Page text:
Obama and the Search for Audacity
Like too many of our presidents, Obama entered the White House with little experience in national security and limited knowledge of the decision
makers in previous administrations. Obama correctly perceived the Iraq War as the “wrong war,” but he misperceived the Afghan War as the “good war.” He soon realized that both wars were hurting U.S. interests and that his national security team—Obama’s team—would not stand up to the Pentagon’s powerful military commanders. He should have followed his vice president, Joe Biden, who warned that Secretary of Defense Gates and his senior military commanders would do their best to “box in” a new president in 2009 in order to put more forces in Afghanistan.
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The Washington Post’s Newest Strategy for Challenging China
nstead of exploring policies that enable the United States to find ways to get along with China, too many politicians and pundits, like Boot, believe the only answer is in the pursuit of confrontation. The idea that India can be our ally against China seems far-fetched, given China’s many strengths, particularly in its economic and military advantages vis-a-vis India.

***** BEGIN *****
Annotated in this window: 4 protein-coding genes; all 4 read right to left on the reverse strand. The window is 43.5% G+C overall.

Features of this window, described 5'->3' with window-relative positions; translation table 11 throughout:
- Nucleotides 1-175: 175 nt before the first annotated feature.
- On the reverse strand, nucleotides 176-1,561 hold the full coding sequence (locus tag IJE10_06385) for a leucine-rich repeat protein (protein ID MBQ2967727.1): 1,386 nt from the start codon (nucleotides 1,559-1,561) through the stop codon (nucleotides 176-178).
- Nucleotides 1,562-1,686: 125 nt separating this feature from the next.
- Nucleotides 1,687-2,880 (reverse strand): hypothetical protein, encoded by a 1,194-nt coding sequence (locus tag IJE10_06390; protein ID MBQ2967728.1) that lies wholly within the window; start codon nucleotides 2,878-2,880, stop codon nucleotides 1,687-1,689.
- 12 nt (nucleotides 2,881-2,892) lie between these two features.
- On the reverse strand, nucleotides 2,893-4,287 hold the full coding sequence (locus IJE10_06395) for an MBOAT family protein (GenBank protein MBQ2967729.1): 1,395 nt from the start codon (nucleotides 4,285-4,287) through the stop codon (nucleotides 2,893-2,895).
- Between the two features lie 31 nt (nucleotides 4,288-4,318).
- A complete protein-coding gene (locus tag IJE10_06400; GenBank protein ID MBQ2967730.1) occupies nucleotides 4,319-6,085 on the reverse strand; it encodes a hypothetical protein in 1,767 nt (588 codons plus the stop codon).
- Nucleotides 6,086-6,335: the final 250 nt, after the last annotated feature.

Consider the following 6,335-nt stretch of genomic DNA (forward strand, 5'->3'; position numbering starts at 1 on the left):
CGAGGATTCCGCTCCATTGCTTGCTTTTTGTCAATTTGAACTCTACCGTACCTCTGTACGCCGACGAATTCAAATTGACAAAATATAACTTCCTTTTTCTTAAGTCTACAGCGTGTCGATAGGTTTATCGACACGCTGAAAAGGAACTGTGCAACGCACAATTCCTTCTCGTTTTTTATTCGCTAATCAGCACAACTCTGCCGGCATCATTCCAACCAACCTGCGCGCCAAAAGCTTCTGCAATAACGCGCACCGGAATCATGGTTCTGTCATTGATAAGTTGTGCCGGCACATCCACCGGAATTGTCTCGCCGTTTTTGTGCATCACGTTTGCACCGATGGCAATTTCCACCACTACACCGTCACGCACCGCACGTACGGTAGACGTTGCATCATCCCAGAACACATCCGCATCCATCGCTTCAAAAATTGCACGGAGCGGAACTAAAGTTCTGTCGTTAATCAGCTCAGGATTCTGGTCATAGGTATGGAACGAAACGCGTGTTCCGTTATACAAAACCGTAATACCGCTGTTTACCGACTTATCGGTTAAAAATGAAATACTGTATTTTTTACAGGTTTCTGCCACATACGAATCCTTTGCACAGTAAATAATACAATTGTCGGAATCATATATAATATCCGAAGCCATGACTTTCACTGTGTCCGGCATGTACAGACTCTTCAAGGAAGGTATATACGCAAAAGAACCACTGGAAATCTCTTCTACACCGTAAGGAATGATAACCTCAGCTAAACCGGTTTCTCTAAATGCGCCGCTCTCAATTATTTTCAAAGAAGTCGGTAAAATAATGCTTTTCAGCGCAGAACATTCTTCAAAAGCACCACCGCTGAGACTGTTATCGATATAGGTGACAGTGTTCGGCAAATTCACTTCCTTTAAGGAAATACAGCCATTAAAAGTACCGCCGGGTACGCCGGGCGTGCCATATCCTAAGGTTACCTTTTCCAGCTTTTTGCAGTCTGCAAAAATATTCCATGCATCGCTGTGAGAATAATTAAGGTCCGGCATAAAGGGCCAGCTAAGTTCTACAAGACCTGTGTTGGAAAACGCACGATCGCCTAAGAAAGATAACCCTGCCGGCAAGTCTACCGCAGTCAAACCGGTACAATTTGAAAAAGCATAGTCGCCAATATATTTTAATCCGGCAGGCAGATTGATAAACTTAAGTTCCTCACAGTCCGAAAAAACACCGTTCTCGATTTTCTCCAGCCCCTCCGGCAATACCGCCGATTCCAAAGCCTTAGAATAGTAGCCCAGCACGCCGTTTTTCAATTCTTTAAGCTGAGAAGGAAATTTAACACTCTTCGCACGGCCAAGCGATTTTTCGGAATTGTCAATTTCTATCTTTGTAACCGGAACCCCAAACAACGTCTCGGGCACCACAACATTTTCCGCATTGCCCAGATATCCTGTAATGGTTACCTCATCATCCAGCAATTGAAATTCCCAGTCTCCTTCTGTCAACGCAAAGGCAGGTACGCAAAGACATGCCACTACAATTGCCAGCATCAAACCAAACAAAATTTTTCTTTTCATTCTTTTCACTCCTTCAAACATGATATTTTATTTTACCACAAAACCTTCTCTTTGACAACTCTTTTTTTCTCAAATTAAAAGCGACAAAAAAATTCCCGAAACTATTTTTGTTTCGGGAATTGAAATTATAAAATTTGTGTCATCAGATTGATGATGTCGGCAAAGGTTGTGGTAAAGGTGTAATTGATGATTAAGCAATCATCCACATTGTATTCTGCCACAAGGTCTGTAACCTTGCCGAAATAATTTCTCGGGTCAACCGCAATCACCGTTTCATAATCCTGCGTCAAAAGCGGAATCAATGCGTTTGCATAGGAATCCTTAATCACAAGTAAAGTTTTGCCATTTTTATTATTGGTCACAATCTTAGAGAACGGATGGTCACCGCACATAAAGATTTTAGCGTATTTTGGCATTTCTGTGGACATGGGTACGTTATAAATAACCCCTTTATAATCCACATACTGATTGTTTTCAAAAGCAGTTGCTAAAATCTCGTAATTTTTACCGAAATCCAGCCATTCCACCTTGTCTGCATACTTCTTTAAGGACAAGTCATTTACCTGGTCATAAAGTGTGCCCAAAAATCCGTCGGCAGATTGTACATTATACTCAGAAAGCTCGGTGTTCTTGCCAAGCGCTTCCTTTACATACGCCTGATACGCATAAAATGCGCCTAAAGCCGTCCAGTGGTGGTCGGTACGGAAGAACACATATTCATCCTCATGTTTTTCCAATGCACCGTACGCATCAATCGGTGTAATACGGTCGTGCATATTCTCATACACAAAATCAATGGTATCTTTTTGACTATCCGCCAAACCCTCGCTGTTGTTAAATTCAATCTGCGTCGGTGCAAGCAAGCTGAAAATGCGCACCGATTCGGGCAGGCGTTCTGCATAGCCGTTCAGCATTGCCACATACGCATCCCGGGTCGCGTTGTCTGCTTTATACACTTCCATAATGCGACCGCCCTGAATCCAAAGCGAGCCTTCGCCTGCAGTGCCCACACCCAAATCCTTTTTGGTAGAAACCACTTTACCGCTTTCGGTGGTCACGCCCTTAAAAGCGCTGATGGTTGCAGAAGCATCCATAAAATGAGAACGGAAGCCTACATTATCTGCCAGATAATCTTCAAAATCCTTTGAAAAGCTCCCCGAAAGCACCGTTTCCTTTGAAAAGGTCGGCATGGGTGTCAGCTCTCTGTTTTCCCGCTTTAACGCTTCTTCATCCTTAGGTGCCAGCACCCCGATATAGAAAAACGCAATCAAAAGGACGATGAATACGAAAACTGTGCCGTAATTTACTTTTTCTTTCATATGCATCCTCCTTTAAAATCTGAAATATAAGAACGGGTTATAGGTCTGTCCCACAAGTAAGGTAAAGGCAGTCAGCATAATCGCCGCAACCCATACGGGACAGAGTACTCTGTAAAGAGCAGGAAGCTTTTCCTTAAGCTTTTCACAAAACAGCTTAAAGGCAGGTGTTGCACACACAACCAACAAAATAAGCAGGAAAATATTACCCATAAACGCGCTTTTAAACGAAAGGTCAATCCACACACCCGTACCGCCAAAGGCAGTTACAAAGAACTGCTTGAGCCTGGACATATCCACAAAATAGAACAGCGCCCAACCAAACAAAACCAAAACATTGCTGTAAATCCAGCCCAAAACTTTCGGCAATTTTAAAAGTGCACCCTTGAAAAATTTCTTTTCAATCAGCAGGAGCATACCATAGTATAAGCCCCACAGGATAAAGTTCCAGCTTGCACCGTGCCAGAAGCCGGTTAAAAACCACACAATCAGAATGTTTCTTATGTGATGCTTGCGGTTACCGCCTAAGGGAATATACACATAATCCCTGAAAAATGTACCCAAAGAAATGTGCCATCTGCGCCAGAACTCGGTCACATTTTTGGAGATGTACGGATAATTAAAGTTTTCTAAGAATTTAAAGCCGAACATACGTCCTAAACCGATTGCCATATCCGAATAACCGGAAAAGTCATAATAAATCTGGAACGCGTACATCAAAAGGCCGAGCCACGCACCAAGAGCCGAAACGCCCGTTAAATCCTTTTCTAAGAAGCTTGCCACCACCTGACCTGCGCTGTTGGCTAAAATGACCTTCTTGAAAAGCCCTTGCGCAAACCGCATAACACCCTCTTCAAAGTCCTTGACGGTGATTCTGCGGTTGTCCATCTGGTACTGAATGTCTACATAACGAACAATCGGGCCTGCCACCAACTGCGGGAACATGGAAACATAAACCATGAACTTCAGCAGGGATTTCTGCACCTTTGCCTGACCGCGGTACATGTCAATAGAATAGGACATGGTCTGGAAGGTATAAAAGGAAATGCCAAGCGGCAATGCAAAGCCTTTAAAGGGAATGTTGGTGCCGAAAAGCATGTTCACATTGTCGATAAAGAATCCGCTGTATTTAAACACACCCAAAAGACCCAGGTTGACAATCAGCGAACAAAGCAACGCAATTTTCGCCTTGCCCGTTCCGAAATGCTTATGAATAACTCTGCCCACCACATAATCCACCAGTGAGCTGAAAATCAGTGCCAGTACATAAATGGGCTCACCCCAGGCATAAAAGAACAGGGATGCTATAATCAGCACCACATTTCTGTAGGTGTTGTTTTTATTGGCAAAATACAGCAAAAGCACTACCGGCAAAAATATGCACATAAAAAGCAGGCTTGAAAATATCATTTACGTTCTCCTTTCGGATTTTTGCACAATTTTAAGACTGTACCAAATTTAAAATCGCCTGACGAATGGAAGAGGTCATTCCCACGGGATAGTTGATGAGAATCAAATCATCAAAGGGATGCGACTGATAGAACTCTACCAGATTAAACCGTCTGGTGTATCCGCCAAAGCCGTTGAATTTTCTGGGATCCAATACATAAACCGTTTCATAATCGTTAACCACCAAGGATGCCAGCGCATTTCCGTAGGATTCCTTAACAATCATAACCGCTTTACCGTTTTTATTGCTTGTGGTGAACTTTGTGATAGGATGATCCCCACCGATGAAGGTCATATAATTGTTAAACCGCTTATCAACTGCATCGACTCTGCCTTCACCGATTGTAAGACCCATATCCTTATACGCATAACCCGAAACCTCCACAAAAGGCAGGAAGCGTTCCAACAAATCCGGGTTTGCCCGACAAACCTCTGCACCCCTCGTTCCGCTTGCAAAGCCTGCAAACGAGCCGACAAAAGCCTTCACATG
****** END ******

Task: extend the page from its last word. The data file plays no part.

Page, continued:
The Global Importance of Sino-American Relations
Currently, China has been taking advantage of the U.S. preoccupation with supporting Ukraine to steal a march on Washington’s interests, particularly in the Middle East. Unlike the United States, China has avoided contentious disputes throughout the Third World in order to establish reliable state-to-state relations in the Global South. While the Middle East has become America’s briar pitch, China has concluded long-term energy deals with Iran and Saudi Arabia, and recently orchestrated a rapprochement between the region’s leading countries. The United States could not play the honest broker role because it has no diplomatic relations with Iran and unreliable relations with Saudi Arabia.